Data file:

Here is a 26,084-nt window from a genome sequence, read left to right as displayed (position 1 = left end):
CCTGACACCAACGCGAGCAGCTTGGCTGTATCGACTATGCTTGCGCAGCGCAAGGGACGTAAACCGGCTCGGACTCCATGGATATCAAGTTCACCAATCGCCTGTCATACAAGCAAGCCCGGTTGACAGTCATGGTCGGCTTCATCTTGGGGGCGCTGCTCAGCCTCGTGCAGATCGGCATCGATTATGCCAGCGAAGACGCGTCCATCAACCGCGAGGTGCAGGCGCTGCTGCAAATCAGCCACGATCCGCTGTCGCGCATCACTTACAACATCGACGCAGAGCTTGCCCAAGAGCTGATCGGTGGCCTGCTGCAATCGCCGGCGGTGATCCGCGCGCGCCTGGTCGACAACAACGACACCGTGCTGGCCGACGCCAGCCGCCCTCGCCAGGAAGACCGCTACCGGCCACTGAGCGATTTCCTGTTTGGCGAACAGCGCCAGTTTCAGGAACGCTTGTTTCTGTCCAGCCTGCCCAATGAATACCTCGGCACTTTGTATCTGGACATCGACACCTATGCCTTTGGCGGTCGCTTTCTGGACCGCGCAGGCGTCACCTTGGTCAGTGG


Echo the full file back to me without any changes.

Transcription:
Here is a 26,084-nt window from a genome sequence, read left to right as displayed (position 1 = left end):
CCTGACACCAACGCGAGCAGCTTGGCTGTATCGACTATGCTTGCGCAGCGCAAGGGACGTAAACCGGCTCGGACTCCATGGATATCAAGTTCACCAATCGCCTGTCATACAAGCAAGCCCGGTTGACAGTCATGGTCGGCTTCATCTTGGGGGCGCTGCTCAGCCTCGTGCAGATCGGCATCGATTATGCCAGCGAAGACGCGTCCATCAACCGCGAGGTGCAGGCGCTGCTGCAAATCAGCCACGATCCGCTGTCGCGCATCACTTACAACATCGACGCAGAGCTTGCCCAAGAGCTGATCGGTGGCCTGCTGCAATCGCCGGCGGTGATCCGCGCGCGCCTGGTCGACAACAACGACACCGTGCTGGCCGACGCCAGCCGCCCTCGCCAGGAAGACCGCTACCGGCCACTGAGCGATTTCCTGTTTGGCGAACAGCGCCAGTTTCAGGAACGCTTGTTTCTGTCCAGCCTGCCCAATGAATACCTCGGCACTTTGTATCTGGACATCGACACCTATGCCTTTGGCGGTCGCTTTCTGGACCGCGCAGGCGTCACCTTGGTCAGTGG